A tour guide has recalled the horror of being stuck in the throat of a giant male hippo while leading a trip down the Zambezi – Africa’s fourth longest river. Paul Templer, 28, was leading three canoes and three trainee guides on the Zimbabwe section of the Zambezi. The group then came across a pod of about a dozen hippos, something to be expected in this part of Africa. All was calm until Evans, one of the other guides, fell into the water.
Paul recalled: “Suddenly there’s this big thud. And I see the canoe, like the back of it, catapulted into the air. And Evans, the guide in the back of the canoe, was catapulted out of the canoe.
“Evans is in the water and the current is washing Evans towards a mother hippo and her calf 150 metres [490 feet] away. … So I know I’ve got to get him out fast. I don’t have time to drop off my clients.
In an attempt to save his colleague and friend, Paul turned his canoe and headed towards Evans, who was heading towards a female hippo and her calf.
In the process, Paul found himself in a life-threatening situation of his own.He told CNN: “I’m leaning over – it’s kind of a made-for-Hollywood movie – Evans is reaching up. … Our fingers almost touched. And then the water just broke between us. It happened so fast I didn’t see anything.
“My world went dark and strangely still.”I could feel the water from my waist down. I could feel that I was wet in the river. From the waist up it was different. I was warm and it wasn’t wet like the river, but it wasn’t dry either. And there was just this incredible pressure on my lower back. I tried to move; I couldn’t.
“I realised I was up to my waist in the throat of a hippo.The hippo then spat Paul out. He thinks the animal must have felt uncomfortable.Paul tried to reach Evans again, but was hit a second time.
He continued: “I got hit from underneath. So once again I’m up to my waist in the hippo’s throat. But this time my legs are trapped but my hands are free”.
The hippo spat him out a second time. This time Paul could not see Evans.As he tried to swim to safety, the hippo came back for a third attack.
Paul said: “I’m making pretty good progress and I’m swimming along and I come up for the stroke and I’m swimming freestyle and I look under my arm – and I’ll remember this to my dying day – there’s this hippo coming at me with his mouth wide open, lunging at me before he gets a direct hit.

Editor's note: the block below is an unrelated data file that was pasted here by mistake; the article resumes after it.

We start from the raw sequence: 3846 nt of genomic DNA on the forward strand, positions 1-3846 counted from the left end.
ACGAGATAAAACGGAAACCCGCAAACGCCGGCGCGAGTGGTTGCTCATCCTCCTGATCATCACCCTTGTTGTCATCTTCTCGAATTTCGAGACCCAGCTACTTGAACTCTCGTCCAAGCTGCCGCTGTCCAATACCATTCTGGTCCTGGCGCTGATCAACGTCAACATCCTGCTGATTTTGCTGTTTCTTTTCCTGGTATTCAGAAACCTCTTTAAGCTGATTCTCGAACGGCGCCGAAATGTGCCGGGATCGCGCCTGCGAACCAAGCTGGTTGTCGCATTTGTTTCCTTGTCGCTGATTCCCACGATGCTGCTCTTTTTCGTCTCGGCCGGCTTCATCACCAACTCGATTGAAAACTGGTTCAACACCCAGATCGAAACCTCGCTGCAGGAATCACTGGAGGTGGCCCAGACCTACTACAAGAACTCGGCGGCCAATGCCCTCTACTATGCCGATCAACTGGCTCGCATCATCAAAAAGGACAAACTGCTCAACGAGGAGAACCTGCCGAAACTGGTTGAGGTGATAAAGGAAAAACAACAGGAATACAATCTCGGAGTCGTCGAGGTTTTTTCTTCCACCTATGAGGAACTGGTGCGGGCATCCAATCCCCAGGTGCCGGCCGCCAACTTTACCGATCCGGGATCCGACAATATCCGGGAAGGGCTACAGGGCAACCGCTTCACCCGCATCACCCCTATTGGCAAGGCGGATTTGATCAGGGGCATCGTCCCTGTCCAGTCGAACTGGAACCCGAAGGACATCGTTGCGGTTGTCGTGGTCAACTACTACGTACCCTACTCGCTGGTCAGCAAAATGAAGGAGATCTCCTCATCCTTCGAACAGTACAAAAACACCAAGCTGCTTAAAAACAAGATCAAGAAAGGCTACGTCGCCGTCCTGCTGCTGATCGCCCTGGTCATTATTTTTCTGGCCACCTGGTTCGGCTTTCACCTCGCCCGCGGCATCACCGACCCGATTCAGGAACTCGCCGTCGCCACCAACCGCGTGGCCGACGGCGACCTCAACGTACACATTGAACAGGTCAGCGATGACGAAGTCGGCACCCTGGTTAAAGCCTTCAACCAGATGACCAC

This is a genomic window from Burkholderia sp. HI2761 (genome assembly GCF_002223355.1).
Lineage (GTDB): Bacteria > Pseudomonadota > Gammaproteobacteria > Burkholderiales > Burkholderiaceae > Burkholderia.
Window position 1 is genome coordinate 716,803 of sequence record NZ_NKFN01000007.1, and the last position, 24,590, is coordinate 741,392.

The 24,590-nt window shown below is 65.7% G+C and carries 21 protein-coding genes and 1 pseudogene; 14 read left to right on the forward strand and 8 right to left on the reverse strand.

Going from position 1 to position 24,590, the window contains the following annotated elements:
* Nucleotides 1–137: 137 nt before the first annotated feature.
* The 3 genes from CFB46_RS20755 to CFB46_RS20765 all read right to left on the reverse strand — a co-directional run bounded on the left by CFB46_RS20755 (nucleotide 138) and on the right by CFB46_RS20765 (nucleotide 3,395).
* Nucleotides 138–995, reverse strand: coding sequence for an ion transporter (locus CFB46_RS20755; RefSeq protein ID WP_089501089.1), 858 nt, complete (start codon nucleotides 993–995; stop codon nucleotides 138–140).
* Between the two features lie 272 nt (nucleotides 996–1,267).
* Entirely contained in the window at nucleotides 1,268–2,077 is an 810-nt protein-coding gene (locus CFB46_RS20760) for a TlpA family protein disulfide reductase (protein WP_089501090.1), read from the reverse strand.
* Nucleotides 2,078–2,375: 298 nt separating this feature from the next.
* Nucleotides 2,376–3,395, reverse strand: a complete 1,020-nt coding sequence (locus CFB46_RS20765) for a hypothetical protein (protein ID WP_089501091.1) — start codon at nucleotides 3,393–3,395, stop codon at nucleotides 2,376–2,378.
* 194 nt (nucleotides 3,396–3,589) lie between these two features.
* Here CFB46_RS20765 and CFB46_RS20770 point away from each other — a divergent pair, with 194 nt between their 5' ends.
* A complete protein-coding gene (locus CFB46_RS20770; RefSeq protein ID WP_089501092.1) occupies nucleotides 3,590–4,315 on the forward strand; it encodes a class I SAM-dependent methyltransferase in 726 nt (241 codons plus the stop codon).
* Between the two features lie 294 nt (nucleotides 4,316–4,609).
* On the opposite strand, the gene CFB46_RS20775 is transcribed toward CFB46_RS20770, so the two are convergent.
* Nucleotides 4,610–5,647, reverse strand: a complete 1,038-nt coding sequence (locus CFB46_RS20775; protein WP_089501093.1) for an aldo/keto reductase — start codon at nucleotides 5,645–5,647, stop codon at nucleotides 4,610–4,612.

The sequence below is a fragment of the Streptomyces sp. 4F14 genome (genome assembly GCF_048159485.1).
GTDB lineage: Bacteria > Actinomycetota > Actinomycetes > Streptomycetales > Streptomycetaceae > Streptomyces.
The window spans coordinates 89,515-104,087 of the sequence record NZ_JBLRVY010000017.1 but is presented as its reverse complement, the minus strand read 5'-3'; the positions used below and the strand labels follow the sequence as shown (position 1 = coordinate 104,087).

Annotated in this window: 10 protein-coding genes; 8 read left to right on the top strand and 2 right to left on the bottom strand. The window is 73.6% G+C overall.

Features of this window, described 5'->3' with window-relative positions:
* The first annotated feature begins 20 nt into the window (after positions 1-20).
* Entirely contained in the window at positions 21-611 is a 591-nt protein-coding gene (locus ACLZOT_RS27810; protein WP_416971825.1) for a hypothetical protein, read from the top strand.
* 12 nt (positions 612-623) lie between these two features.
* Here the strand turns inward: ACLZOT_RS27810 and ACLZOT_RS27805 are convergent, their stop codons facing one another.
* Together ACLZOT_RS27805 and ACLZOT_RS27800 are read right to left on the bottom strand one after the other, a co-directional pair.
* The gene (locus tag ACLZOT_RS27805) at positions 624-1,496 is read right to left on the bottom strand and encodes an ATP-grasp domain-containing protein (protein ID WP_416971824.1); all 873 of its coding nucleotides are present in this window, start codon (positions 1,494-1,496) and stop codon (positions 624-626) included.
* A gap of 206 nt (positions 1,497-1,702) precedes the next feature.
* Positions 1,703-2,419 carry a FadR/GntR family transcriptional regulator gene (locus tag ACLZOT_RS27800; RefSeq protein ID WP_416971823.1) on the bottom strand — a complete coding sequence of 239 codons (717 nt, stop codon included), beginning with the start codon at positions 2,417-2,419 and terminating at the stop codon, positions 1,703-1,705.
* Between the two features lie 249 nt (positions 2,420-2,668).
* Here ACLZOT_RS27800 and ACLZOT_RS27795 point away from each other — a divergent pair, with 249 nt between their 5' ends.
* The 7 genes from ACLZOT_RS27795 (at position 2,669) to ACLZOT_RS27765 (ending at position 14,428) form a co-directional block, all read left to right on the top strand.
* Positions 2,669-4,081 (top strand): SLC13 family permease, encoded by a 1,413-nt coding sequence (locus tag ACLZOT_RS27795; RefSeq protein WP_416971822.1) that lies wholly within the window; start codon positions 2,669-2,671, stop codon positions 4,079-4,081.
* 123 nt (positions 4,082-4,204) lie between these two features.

“And then he just goes berserk. … When hippos fight, the way they fight is they try to rip apart and just destroy whatever it is they’re attacking.
“Luckily for me, everything was happening in slow motion. So when he went underwater, I was holding my breath. When we were on the surface, I would take a deep breath and try to hold on to the tusks that were boring through me”, so as not to be torn apart.Paul added that one of the clients who witnessed the attack said it was like a “vicious dog trying to tear a rag doll apart”.
After escaping the jaws of a giant male hippo for the third time, Paul managed to perch himself on a rock in the Zambezi.He was without his belongings, separated from his fellow guides and clients, and his body was badly injured.
Paul recalled: “My left foot was particularly bad; it looked like someone had tried to smash a hole through it with a hammer.” He added that one arm was “crushed to a pulp”.Blood was pouring from his mouth and Paul later realised he had also punctured a lung.
Mack, another guide, saw a large hole in Paul’s back and tried to plug it with Saran Wrap from a plate of snacks.
The group eventually made it out of the river. They were still without Evans, whose body was sadly found three days later. It was concluded that he had drowned as there were no signs of animal attack.After being taken to safety by a Zimbabwean rescue team, Paul was looked after in hospital. At one stage he feared he would lose a leg and both arms. His surgeon didn’t think he would survive.
In the end, the surgeon was able to save Paul’s life, but the tour guide was told he would lose an arm.
Two years after the attack, Paul says he now focuses on what is possible, adding: “If you look for what’s possible, it usually is.”